You might want to consider getting a stronger unit.
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August 8, 2009 5:26:06 PM

Well about the Furman; I don't know that it did. But it appear it did not. Or at least that's an opinion I have adopted.

So, an update:

I replaced the board, and it will attempt to boot, and of course I get the NTLDR not found. I'm thinking that the partition on the drive is being recognized. I was tempted to think in terms of the IDE controller, but that is a virtual device, doesn't really exist until windows boots up.

Therefore my choices are:

1 repair install-but I would have an issue with IE8
2 use the repair console to fix the MBR and the boot partition
3 Or reinstall windows

I'm thinking that 2 will probably end up at 3 anyway, so I might as well so the experiment.

But wait, it gets worse. I notice the 260gtx works but dosen't fill the screen, just a frame inside it. Popped it out and put in a 7300gt and it worked fine. The 260 gtx did the same reduced size frame on a different machine. So, unless there's some secret reset option for the card, I guess it goes to the insurance co too. I will wait for the new video card before trying no. 2.

I guess this will teach me not take storms for granted. Just because nothing usually happens doesn't mean it can't and it a genuine pain in the A.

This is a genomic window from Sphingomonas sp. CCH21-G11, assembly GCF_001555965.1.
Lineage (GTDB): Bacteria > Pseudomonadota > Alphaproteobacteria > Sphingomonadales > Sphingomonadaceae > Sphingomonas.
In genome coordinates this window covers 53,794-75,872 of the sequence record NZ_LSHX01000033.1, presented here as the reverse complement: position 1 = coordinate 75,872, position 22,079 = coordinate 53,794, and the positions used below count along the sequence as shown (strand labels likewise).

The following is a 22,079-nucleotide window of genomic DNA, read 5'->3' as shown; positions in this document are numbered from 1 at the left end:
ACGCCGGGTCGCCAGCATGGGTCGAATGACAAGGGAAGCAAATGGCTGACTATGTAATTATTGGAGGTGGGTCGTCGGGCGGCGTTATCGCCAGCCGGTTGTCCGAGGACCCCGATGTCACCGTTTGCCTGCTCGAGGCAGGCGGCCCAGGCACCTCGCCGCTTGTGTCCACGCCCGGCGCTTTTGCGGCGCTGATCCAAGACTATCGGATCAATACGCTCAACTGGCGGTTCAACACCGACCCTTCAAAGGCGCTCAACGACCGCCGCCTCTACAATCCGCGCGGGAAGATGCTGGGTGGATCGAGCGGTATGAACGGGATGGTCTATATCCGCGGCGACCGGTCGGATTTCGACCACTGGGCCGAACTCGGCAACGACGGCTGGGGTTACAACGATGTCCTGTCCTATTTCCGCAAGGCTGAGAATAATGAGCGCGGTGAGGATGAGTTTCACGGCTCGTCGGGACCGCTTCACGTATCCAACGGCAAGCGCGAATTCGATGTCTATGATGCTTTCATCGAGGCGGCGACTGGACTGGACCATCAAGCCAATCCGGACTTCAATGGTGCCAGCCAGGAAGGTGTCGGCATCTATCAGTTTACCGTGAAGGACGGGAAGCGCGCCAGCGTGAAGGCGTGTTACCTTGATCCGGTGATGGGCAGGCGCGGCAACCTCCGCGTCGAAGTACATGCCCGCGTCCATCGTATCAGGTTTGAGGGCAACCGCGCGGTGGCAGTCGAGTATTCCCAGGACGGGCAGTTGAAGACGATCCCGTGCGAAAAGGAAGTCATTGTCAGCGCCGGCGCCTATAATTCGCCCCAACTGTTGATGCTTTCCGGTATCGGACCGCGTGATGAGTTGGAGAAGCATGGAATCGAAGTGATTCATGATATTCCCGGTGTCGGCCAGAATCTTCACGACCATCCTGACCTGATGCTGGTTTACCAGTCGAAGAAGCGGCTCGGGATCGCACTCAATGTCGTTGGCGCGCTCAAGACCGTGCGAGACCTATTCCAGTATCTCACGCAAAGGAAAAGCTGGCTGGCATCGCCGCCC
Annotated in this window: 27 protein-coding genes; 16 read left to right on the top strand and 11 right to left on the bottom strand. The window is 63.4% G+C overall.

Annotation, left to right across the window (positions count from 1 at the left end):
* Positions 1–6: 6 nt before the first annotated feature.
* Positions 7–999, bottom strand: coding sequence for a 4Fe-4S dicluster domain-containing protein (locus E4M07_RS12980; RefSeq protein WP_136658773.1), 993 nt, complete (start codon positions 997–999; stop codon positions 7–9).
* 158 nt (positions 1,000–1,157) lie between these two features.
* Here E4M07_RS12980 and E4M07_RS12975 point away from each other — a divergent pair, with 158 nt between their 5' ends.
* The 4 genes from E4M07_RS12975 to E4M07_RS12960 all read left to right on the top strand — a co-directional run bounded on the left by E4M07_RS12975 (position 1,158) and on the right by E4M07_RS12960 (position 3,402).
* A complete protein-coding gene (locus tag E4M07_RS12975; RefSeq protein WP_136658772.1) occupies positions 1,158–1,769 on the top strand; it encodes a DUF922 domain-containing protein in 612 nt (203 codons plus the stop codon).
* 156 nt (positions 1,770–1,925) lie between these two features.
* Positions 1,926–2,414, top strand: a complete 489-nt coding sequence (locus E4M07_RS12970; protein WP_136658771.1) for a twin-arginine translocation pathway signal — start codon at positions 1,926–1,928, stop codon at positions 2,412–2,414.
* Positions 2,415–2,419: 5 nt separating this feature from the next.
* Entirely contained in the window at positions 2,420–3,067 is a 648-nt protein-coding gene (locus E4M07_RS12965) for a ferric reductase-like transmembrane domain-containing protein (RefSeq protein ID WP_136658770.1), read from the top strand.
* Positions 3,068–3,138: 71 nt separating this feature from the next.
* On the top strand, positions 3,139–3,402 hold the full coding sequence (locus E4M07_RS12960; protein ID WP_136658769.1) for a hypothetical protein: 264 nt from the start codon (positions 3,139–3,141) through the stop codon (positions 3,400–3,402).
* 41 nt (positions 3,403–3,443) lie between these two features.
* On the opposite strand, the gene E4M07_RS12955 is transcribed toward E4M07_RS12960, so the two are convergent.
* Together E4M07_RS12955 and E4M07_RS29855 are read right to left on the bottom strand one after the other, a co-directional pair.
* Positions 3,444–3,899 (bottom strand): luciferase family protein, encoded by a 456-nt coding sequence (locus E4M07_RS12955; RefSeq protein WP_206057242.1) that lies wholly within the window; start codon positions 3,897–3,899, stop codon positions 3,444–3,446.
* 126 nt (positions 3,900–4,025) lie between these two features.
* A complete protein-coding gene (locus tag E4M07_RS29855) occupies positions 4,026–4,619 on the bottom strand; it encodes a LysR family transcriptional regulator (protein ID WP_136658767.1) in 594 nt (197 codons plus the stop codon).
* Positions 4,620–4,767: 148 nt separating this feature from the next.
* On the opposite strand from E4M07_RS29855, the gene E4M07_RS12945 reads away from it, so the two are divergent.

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August 8, 2009 10:56:51 PM

I am not an electronics expert, but it certainly seems strange that lightening might be the cause if your PC was plugged into the power saver and its circuit breaker never tripped. Even more so that it would damage the mobo and maybe the video card without affecting the PSU unless the case itself took a direct lightening hit.

But you indicated that this happened right after the strike and you said other electical gadgets were lost - which strongly point to lightening as the cause. A conumdrum.

Perhaps you should test the PSU to make sure it is not damaged. It would be a shame to get new components and then have them damaged by a bad PSU.
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August 9, 2009 3:11:30 PM

Well, I have only one piece of data which might indicate the status of the CPU at this point, other than it's ability to operate in the bios environment. It was recognized correctly by name, but posted as with a frequency multiplier of 8 or 2.13GHz when put on auto detect. It should be 2.4GHz. This may just be a bios snafu. The board has bios F5 loaded, however Gigabyte has F9 available currently. Bios operation is not a very stressful environment for a multi-core processor. All I can really think to do at this point is flash the newer bios, and see how this is recognized. Truth is I really don't know how to interpret this. When I get it loaded it working in an operational environment I can render some vireo or something to gauge its performance.

I'm not really aware of a way to evaluate a CPU in a bios environment; is there???? Hey, all these things to can be replaced. It's not even difficult. It's just the time it takes to sort it out piece by piece. I guess that's why they have reference systems. I don't have another build, I can pop this cpu into currently.

Not really sure what the circuit breaker did, if anything.
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August 13, 2009 7:18:45 PM

I have found the experiences had by others, and posted to these boards of considerable use and wanted to provide a follow-up on how this concluded.

I ended up executing my original plan which was basically:

1 Replace mobo
2 Load all other hardware so that the configuration would be otherwise the same.
3 start in safe mode and try to swap out hardware using device manager.